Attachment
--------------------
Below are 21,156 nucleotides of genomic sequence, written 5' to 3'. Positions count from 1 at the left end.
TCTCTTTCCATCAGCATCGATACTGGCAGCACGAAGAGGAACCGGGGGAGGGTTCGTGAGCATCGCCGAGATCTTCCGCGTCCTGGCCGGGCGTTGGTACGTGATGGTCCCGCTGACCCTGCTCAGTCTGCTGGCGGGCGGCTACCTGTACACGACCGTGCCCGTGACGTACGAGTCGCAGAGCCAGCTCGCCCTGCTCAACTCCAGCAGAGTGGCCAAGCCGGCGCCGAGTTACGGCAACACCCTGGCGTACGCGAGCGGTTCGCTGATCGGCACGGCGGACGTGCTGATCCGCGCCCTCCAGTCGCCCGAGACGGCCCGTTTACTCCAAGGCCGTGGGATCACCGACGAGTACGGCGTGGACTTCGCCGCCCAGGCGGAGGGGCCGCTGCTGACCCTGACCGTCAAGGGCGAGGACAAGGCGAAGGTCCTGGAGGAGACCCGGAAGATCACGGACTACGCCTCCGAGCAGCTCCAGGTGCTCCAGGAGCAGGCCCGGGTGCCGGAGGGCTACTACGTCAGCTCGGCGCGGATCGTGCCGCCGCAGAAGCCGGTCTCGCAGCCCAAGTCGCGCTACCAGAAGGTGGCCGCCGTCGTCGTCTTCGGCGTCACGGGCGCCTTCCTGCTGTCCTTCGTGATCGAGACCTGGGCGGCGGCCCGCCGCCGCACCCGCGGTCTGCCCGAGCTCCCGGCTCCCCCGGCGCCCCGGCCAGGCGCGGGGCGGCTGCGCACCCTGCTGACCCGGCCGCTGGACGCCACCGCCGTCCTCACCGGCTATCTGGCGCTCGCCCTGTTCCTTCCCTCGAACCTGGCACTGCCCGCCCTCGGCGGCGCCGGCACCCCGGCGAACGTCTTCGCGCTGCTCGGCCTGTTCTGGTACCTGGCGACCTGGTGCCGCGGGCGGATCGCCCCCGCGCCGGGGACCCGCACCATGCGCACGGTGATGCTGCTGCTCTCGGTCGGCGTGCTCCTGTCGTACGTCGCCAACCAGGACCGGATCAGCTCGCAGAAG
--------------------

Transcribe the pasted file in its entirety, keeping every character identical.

Below are 21,156 nucleotides of genomic sequence, written 5' to 3'. Positions count from 1 at the left end.
TCTCTTTCCATCAGCATCGATACTGGCAGCACGAAGAGGAACCGGGGGAGGGTTCGTGAGCATCGCCGAGATCTTCCGCGTCCTGGCCGGGCGTTGGTACGTGATGGTCCCGCTGACCCTGCTCAGTCTGCTGGCGGGCGGCTACCTGTACACGACCGTGCCCGTGACGTACGAGTCGCAGAGCCAGCTCGCCCTGCTCAACTCCAGCAGAGTGGCCAAGCCGGCGCCGAGTTACGGCAACACCCTGGCGTACGCGAGCGGTTCGCTGATCGGCACGGCGGACGTGCTGATCCGCGCCCTCCAGTCGCCCGAGACGGCCCGTTTACTCCAAGGCCGTGGGATCACCGACGAGTACGGCGTGGACTTCGCCGCCCAGGCGGAGGGGCCGCTGCTGACCCTGACCGTCAAGGGCGAGGACAAGGCGAAGGTCCTGGAGGAGACCCGGAAGATCACGGACTACGCCTCCGAGCAGCTCCAGGTGCTCCAGGAGCAGGCCCGGGTGCCGGAGGGCTACTACGTCAGCTCGGCGCGGATCGTGCCGCCGCAGAAGCCGGTCTCGCAGCCCAAGTCGCGCTACCAGAAGGTGGCCGCCGTCGTCGTCTTCGGCGTCACGGGCGCCTTCCTGCTGTCCTTCGTGATCGAGACCTGGGCGGCGGCCCGCCGCCGCACCCGCGGTCTGCCCGAGCTCCCGGCTCCCCCGGCGCCCCGGCCAGGCGCGGGGCGGCTGCGCACCCTGCTGACCCGGCCGCTGGACGCCACCGCCGTCCTCACCGGCTATCTGGCGCTCGCCCTGTTCCTTCCCTCGAACCTGGCACTGCCCGCCCTCGGCGGCGCCGGCACCCCGGCGAACGTCTTCGCGCTGCTCGGCCTGTTCTGGTACCTGGCGACCTGGTGCCGCGGGCGGATCGCCCCCGCGCCGGGGACCCGCACCATGCGCACGGTGATGCTGCTGCTCTCGGTCGGCGTGCTCCTGTCGTACGTCGCCAACCAGGACCGGATCAGCTCGCAGAAG